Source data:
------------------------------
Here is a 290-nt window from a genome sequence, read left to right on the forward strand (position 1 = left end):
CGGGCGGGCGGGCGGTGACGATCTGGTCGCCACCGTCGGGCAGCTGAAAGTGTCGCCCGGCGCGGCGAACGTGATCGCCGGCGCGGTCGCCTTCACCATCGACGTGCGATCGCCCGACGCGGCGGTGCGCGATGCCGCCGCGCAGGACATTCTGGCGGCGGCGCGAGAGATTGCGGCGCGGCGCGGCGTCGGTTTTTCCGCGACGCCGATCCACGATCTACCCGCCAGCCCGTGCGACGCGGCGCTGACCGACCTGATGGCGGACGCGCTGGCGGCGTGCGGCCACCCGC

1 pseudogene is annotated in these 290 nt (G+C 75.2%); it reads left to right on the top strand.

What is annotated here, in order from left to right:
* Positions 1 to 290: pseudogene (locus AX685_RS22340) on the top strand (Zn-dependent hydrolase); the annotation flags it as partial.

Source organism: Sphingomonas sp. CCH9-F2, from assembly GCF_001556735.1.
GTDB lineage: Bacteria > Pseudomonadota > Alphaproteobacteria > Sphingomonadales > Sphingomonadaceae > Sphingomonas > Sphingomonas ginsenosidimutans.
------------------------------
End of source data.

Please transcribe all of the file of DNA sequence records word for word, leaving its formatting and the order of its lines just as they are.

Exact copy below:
Here is a 290-nt window from a genome sequence, read left to right on the forward strand (position 1 = left end):
CGGGCGGGCGGGCGGTGACGATCTGGTCGCCACCGTCGGGCAGCTGAAAGTGTCGCCCGGCGCGGCGAACGTGATCGCCGGCGCGGTCGCCTTCACCATCGACGTGCGATCGCCCGACGCGGCGGTGCGCGATGCCGCCGCGCAGGACATTCTGGCGGCGGCGCGAGAGATTGCGGCGCGGCGCGGCGTCGGTTTTTCCGCGACGCCGATCCACGATCTACCCGCCAGCCCGTGCGACGCGGCGCTGACCGACCTGATGGCGGACGCGCTGGCGGCGTGCGGCCACCCGC

1 pseudogene is annotated in these 290 nt (G+C 75.2%); it reads left to right on the top strand.

What is annotated here, in order from left to right:
* Positions 1 to 290: pseudogene (locus AX685_RS22340) on the top strand (Zn-dependent hydrolase); the annotation flags it as partial.

Source organism: Sphingomonas sp. CCH9-F2, from assembly GCF_001556735.1.
GTDB lineage: Bacteria > Pseudomonadota > Alphaproteobacteria > Sphingomonadales > Sphingomonadaceae > Sphingomonas > Sphingomonas ginsenosidimutans.